IT WAS WINDY Friday. I couldn’t do a thing with my hair. Either of them.
How windy? Your garbage can lid went on an unscheduled vacation, which, during this ¬pandemic, filled us with envy. Your cat looked like someone had patted it backwards. And, of course, my power went out.
The timing of the latter was serendipitous, sort of, given that it happened on the same day B.C. Hydro released a report saying the coronoavirus has, in an odd way, given British ¬Columbians a false sense of security. It seems people are confusing their pandemic precautions with the steps they need to take to be ready for a lengthy power outage.
The report, Stocked Up But Unprepared, found many of us feel more ready for storm-related outages even though most of us don’t have an emergency kit or plan.
“This sense of preparedness comes from stocking up on household supplies like toilet paper, hand sanitizer, disinfectant wipes, groceries and alcohol – which 44 per cent indicate they have done.”
The lack of proper preparation persists even as the severity and frequency of storms that damage Hydro’s electric system increases.
“New data from B.C. Hydro shows a 117 per cent increase in these storms from 52 in 2014 to an average of 113 over the past three years,” the report says. “This has resulted in an ¬average of one million customers being impacted by storm-related power outages annually, including two of the largest individual storms in B.C. Hydro’s history in 2018 and 2020.”
That December 2018 storm was the most damaging in the utility’s history, with 750,000 customers losing power. That included 87 per cent of us on Vancouver Island and the Gulf Islands, where some residents were still without electricity more than a week after the storm had passed. A Galiano Island father who had to ¬chainsaw his way through fallen trees to get to his son’s elementary school described the scene as “apocalyptic.”
Except even that experience still wasn’t enough to nudge us into putting together an emergency kit, was it? That’s true even with COVID keeping us hunkered in our bunkers.
“Unlike years past, half of British Columbians would not leave home to wait out an extended outage in a public place like a mall, restaurant or movie theatre because of the pandemic,” the report said.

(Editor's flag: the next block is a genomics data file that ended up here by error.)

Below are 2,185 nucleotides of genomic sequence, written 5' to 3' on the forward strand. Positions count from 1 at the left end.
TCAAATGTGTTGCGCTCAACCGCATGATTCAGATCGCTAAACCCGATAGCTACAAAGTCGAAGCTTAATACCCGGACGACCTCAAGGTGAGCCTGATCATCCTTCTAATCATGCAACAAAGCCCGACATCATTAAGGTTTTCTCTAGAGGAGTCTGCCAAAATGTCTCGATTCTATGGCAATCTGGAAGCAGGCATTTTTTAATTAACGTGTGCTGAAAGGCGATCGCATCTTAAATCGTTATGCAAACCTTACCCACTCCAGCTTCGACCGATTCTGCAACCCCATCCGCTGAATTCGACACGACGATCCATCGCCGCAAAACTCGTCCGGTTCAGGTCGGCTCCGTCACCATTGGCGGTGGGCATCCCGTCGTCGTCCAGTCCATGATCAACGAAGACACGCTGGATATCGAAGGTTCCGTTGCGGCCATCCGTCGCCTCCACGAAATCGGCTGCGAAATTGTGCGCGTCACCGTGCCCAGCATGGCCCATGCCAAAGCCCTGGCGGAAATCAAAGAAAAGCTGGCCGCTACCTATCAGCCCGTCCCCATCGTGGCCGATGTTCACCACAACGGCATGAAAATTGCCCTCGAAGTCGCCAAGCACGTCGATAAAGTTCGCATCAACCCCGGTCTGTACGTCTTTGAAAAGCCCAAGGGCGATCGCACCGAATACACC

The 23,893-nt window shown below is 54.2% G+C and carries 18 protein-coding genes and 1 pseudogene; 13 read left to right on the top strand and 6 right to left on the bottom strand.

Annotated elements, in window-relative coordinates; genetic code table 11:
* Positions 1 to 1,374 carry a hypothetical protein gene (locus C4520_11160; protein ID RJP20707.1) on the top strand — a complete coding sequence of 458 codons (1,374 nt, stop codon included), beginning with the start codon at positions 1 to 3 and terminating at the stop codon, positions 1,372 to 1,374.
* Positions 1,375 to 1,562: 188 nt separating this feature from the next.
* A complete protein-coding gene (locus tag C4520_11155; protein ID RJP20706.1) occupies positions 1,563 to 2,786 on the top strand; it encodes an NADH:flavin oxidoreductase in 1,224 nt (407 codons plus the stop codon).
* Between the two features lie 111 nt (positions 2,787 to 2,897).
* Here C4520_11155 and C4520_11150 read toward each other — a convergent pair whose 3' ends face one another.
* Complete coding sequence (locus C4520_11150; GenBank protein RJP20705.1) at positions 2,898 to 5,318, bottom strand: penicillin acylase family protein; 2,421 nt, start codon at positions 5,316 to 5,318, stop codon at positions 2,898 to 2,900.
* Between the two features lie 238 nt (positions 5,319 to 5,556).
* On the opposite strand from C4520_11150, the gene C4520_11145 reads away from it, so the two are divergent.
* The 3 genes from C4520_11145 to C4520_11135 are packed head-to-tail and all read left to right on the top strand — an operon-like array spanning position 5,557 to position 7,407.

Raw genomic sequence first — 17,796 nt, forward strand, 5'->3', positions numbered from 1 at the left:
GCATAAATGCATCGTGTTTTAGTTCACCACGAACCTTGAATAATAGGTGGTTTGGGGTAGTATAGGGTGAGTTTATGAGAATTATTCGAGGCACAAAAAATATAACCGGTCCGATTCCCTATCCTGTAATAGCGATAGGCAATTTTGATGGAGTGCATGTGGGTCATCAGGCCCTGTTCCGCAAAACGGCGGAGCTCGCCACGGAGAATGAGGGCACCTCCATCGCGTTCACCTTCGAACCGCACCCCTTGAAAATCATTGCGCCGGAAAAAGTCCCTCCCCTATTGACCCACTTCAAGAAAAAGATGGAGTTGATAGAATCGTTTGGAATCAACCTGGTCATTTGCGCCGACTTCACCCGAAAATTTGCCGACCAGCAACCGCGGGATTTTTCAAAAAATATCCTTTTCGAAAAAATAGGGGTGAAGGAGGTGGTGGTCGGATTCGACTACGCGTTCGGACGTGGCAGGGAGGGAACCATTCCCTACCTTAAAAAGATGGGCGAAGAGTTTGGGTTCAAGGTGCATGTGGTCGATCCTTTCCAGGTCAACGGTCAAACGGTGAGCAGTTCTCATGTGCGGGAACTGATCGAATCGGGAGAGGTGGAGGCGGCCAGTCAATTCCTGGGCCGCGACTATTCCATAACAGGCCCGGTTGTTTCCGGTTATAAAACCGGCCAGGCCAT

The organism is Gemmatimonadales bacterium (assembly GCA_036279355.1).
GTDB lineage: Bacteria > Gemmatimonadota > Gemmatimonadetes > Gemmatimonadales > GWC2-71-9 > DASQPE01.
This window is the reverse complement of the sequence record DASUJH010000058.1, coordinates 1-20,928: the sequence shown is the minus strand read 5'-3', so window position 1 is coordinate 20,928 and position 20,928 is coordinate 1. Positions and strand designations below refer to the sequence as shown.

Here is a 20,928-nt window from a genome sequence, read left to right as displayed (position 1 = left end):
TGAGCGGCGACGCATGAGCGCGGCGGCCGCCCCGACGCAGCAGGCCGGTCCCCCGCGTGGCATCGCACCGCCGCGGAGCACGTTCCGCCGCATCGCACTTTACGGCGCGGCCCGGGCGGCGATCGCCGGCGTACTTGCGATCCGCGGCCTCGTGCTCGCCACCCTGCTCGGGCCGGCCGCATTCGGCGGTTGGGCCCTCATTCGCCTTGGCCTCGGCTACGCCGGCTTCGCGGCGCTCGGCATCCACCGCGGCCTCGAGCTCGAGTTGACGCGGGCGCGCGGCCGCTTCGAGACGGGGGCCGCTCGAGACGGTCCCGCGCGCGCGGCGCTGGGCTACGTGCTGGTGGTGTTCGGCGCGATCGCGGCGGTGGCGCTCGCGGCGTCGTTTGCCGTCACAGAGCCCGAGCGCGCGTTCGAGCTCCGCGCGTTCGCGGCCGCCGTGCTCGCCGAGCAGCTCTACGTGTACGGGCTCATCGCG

“However, even with a desire to stay closer to home and the increase in storm-related power outages, over half of British Columbians do not have an emergency preparedness kit — and most do not plan to purchase one this winter. About 30 per cent also admitted they have not taken any steps to prepare for an outage.”
The head-scratching thing is that while we blithely ignore the threat of an outage, we become hyper-vigilant in preparing for calamities that are far less likely.
Some people have a hard time separating possibility from probability. We act as though the next tsunami is due to come thundering down the strait on Thursday, or terrorists are ¬lurking under every rock. (Once again, let’s pause to remember our panicked reaction in 2001, when the discovery of anthrax in a few letters in the U.S. triggered evacuations on Vancouver Island — the Salt Spring ferry, the premier’s office, a building at CFB Esquimalt — whenever an unexplained white powder showed up.)
Often it’s a case of lawyers crossbreeding with bureaucrats. Two years ago, Ottawa decided to block public access to the Institute of Ocean Sciences despite the Saanich Peninsula facility having failed to show up on any Al Qaeda to-do list.
Five years ago, B.C. Hydro persuaded CRD Parks to shut its Jordan River campsite out of fear of what would happen should a massive earthquake destroy the dam upstream. It did so even though, as one reader calculated, you were far more likely to be killed riding a motorcycle to Jordan River than sleeping in a tent there.
A power outage? Different story. Different odds.
For the record, Hydro recommends keeping an emergency kit that will last at least 72 hours. Among other things, it should include a first aid kit, bottled water (two litres per person per day), non-perishable food, a manual can opener, a flashlight and batteries, a whistle, a battery- or crank-powered radio and clock, personal hygiene items, extra keys for the house and car, and a battery pack for your cell phone. Make a plan for your family or household.
Don’t go near downed power lines.
Now go find your garbage can lid.
© 2020 Copyright Times Colonist
Jack Knox is a born-and-raised Kamloopsian who once worked at the Kamloops Daily News. He is now a columnist with the Victoria Times Colonist. Since joining the Times Colonist in 1988, Jack has worked as a copy editor, city editor, editorial writer and editorial page editor. Prior to that he was an editor and reporter at newspapers in Campbell River, Regina and Kamloops. He won the Jack Webster Foundation’s City Mike Award for Commentator of the Year in 2015.